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A photographer is recording from a public sidewalk when he is confronted by Police. He refused to give his information because he had committed no crime. The Police then tried to claim that he was loitering in order to arrest him. Under threat of arrest, he gave his name and information to the Police. Afterwards the Police confiscated his camera and phone under "suspicious activity".

  • Did the Police act legally when they confiscated his property?
  • Since the photographer was conducting a 1st amendment protected activity. Could he have been charged with loitering?

Here is the video for reference: https://www.youtube.com/watch?v=OWOtUDf0elQ

  • You should do some basic research: desmoinesregister.com/story/news/crime-and-courts/2019/07/10/… – BlueDogRanch Jul 25 at 3:14
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    First of all, EVERY question on this site can be answered with google and a link to a news article doesn't improve the quality of the question or answer it. Secondly, just because a U.S. District judge makes a ruling. The case does not end there... if that is what you are insinuating (We don't know by your basic comment). Ever heard of Turner V Driver? That started as dismissed lawsuit too.. – Digital fire Jul 25 at 4:07
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    You did leave out that tiny detail that he was in front of a police station and systematically filming police cars. – gnasher729 Jul 25 at 6:55
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    @gnasher729 Does that affect the 1st Amendment analysis? If so then how? – Paul Johnson Jul 25 at 12:09
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    @gnasher729 Standing in front of police station and filming anything one can see from public is completely legal. youtube.com/watch?v=Kez1-dVN3iE Here is a video of exactly that .. He got a $41K payout from the city.. – Digital fire Jul 25 at 14:56
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The district court judge, as reported in this news story has held that there was probable cause to arrest Daniel Robbins in this case, and that his rights were not violated. If this ruling stands, officers acted legally, although they might still be required to return the phone with the images.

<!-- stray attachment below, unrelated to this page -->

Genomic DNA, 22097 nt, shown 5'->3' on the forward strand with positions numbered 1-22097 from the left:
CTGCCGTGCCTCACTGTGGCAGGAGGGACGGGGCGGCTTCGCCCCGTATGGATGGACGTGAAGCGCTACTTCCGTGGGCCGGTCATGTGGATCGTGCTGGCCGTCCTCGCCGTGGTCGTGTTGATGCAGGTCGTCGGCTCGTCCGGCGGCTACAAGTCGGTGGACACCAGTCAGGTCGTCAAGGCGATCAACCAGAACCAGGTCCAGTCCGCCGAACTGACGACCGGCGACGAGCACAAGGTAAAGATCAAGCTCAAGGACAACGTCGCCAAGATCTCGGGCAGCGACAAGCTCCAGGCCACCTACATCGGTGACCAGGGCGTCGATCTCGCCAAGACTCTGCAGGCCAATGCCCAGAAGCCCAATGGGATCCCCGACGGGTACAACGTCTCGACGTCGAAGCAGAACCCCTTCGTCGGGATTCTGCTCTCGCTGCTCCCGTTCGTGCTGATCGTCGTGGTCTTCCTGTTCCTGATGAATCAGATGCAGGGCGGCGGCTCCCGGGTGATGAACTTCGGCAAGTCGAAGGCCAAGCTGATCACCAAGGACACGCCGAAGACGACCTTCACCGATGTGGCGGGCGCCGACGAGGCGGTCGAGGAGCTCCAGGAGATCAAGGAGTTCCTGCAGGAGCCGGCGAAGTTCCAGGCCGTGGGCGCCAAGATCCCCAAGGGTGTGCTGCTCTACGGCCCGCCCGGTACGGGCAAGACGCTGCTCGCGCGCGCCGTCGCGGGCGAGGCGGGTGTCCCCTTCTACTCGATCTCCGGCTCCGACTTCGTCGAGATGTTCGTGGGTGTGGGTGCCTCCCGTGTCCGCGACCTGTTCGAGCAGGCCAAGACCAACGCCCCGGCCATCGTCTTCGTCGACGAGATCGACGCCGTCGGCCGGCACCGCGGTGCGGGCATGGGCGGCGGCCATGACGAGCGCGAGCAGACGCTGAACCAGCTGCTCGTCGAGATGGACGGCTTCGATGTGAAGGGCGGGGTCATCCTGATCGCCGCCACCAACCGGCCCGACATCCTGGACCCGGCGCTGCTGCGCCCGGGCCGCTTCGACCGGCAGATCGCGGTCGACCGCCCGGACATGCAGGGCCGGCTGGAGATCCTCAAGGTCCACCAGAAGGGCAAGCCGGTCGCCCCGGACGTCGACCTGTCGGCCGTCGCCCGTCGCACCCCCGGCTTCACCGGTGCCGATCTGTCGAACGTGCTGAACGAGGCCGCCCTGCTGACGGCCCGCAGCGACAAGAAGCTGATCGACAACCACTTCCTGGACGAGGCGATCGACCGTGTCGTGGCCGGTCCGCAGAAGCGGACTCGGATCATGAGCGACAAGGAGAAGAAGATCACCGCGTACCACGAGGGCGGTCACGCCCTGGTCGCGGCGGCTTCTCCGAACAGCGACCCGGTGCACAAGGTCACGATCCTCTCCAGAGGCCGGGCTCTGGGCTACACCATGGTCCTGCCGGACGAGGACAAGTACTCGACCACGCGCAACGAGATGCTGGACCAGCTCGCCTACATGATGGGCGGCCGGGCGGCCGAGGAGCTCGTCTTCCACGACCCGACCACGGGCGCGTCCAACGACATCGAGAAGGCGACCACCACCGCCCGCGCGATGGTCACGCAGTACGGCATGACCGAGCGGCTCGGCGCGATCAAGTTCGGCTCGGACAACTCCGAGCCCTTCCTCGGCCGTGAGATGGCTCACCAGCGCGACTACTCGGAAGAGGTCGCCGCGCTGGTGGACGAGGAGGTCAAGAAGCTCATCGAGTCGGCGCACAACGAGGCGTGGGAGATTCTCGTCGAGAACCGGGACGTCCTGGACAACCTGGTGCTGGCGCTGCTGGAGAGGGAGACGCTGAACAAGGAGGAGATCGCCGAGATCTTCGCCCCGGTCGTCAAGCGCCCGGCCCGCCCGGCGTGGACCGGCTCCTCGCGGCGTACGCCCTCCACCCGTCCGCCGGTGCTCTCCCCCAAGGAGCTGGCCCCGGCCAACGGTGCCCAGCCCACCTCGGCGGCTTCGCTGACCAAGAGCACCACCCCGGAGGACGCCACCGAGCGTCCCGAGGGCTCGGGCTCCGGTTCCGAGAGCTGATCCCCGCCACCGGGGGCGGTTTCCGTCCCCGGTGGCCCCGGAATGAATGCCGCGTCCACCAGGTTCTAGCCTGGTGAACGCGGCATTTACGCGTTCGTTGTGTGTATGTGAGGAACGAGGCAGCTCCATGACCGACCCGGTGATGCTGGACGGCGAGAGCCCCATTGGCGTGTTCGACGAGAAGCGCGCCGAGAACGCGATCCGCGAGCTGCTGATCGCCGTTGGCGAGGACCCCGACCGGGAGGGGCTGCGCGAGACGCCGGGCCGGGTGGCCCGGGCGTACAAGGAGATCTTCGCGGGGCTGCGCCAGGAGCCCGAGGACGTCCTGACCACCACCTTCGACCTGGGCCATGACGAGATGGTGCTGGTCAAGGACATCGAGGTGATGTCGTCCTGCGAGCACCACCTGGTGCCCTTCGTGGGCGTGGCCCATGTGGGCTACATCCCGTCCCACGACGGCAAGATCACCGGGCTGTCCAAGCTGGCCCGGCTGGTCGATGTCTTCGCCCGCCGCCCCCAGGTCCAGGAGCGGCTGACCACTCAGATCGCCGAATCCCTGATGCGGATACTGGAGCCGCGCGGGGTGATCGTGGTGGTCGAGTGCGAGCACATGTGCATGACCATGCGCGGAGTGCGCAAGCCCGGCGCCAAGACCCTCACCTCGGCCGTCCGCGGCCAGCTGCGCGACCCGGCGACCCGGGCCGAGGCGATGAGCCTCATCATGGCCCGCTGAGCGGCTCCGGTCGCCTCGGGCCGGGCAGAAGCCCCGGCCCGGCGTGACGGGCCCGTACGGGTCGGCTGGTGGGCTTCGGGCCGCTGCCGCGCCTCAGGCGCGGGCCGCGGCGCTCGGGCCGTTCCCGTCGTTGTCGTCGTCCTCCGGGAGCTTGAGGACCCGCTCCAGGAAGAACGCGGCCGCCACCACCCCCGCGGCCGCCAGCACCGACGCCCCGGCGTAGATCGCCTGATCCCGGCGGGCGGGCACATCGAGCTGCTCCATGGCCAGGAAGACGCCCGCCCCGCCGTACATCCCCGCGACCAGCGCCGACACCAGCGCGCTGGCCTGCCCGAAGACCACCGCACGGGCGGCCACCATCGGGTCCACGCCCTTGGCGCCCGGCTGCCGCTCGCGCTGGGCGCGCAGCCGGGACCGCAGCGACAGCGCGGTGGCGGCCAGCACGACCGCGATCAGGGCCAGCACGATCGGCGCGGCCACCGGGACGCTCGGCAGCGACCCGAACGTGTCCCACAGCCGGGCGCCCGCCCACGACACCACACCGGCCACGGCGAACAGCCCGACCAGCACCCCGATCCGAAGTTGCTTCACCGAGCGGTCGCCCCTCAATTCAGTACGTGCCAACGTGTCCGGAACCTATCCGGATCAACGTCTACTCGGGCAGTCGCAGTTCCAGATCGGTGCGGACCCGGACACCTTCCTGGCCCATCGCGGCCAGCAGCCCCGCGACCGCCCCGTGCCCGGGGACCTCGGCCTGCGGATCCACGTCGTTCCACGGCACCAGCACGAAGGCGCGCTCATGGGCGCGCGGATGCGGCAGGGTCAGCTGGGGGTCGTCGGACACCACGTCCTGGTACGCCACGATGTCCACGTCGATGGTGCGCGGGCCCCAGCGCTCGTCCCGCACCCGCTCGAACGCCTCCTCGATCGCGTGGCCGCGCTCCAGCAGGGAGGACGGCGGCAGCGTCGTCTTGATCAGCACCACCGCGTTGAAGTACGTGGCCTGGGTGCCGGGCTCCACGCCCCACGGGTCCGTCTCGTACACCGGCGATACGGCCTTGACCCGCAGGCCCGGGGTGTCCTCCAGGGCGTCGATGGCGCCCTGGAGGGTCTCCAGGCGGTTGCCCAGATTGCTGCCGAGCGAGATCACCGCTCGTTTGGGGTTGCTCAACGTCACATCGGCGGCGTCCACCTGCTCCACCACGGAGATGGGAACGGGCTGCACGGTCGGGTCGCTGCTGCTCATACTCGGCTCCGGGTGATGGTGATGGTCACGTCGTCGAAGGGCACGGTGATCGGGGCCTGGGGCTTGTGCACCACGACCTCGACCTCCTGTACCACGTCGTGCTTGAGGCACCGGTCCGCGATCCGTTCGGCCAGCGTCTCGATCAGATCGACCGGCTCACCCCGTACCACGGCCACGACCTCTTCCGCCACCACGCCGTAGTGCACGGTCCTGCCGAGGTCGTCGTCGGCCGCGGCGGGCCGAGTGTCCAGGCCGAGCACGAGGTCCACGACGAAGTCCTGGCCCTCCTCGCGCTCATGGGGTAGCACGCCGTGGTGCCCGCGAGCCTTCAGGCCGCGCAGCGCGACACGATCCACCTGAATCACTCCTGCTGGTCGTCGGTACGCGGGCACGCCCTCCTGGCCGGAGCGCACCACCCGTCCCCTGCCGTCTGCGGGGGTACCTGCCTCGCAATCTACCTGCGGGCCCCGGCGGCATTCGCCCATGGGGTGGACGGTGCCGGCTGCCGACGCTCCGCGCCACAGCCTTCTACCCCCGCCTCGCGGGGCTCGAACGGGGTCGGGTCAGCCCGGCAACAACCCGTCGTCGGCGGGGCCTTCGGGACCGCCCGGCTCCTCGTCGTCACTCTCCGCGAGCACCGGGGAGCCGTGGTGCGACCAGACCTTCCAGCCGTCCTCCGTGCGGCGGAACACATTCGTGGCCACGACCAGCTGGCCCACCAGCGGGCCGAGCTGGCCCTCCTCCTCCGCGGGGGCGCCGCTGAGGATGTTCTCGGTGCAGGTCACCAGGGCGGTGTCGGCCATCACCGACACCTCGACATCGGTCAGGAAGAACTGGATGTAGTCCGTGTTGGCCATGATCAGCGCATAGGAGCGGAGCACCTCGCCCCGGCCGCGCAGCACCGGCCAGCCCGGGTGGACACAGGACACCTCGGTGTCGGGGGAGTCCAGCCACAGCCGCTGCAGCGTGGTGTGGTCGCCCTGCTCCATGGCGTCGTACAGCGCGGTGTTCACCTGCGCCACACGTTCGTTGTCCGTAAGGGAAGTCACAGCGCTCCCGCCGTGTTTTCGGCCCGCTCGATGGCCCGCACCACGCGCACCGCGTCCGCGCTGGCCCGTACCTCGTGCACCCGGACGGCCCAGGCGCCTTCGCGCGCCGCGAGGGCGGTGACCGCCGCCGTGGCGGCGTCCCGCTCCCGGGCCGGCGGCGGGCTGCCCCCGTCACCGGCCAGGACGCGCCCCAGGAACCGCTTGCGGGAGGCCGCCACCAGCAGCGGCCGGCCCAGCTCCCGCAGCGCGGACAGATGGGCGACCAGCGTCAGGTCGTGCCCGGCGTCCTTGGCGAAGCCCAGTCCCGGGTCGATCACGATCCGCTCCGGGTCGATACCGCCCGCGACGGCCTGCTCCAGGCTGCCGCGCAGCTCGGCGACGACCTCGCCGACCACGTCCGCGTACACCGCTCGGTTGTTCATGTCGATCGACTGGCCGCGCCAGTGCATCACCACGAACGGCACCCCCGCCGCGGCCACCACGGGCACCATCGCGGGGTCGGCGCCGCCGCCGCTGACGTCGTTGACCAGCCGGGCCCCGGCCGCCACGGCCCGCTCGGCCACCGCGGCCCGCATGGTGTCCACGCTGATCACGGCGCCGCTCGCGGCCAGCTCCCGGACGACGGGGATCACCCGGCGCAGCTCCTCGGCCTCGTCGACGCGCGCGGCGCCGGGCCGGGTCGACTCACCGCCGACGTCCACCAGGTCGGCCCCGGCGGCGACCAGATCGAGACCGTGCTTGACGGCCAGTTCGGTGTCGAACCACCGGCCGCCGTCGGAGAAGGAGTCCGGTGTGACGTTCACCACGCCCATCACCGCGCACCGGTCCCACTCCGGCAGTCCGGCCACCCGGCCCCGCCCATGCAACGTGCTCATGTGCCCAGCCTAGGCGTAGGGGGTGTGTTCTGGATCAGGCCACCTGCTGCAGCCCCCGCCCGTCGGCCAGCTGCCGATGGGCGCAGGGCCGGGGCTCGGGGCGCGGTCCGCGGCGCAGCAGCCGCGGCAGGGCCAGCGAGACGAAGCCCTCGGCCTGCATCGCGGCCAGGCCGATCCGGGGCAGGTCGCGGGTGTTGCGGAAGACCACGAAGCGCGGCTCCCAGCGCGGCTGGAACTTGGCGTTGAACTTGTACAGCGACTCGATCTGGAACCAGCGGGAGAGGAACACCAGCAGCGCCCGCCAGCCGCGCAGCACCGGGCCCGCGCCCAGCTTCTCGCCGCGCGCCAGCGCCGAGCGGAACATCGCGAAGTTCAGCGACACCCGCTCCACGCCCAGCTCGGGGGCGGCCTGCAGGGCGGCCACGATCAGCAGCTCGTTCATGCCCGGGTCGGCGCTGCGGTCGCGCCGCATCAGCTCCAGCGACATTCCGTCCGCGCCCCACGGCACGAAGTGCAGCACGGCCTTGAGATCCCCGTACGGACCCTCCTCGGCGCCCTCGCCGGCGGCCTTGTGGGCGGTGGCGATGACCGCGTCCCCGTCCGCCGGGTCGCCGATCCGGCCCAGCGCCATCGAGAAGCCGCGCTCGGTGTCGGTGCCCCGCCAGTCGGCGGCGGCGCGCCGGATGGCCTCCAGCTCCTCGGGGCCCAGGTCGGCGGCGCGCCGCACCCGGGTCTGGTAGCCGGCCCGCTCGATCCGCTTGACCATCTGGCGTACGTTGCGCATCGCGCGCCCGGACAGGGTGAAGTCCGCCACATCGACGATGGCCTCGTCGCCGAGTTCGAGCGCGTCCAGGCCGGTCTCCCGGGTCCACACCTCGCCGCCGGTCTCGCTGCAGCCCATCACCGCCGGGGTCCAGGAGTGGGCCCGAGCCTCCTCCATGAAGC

Whether there is probable cause for an arrest (or a search) is always a very fact-based issue. I have not found the judge's actual decision, only a news summary of it, which can often be misleading. Specific facts about exactly what Robbins did or said may be important in determining whether there was in fact probable cause.

It appears that Robbins intends to appeal this decision. If he does there may be an opinion from a Circuit Court of Appeals expanding on whether there was probable cause or any violation of rights, and why.

Previous cases have established that normally there is no reasonable expectation of privacy for acts performed in public; that one my photograph or video record such public acts legally from anywhere that one may legally be; that there is a right photograph or record police officers engaged in official actions or the use of police powers; and that laws attempting to forbid such recording are unconstitutional when so applied. However, it seems from the news story that here the police officers were off-duty and not engaging in any official acts or use of police powers. That might change the ruling.

I rather expect the district court's decision to be overturned, but there is no case exact;ly on point that i know of, and one can never be absolutely sure what a court will do in a particular case. I can see why police officers may have felt threatened, and why the Judge may have been inclined to sympathize with them, although I think the decision was incorrect. But a Judge of the Appeals Court might possibly feel the same way. Until the Appeals Court rules, one cannot be sure what the law in this matter will finally be. (It is possibly, but statistically a bit unlikely, there there will eventually be a ruling from the US Supreme Court on this case.)

This article from Nolo Press discusses the issue of recording police, primarily in the context of police who are performing their official duties. It says:

Almost every court to consider the issue has determined that the First Amendment gives you the right to record (pictures, video, and audio) police officers in public while they are performing their duties. But that doesn’t mean you’re allowed to record if you’re doing so surreptitiously (secretly), interfering with the officer, or otherwise breaking the law.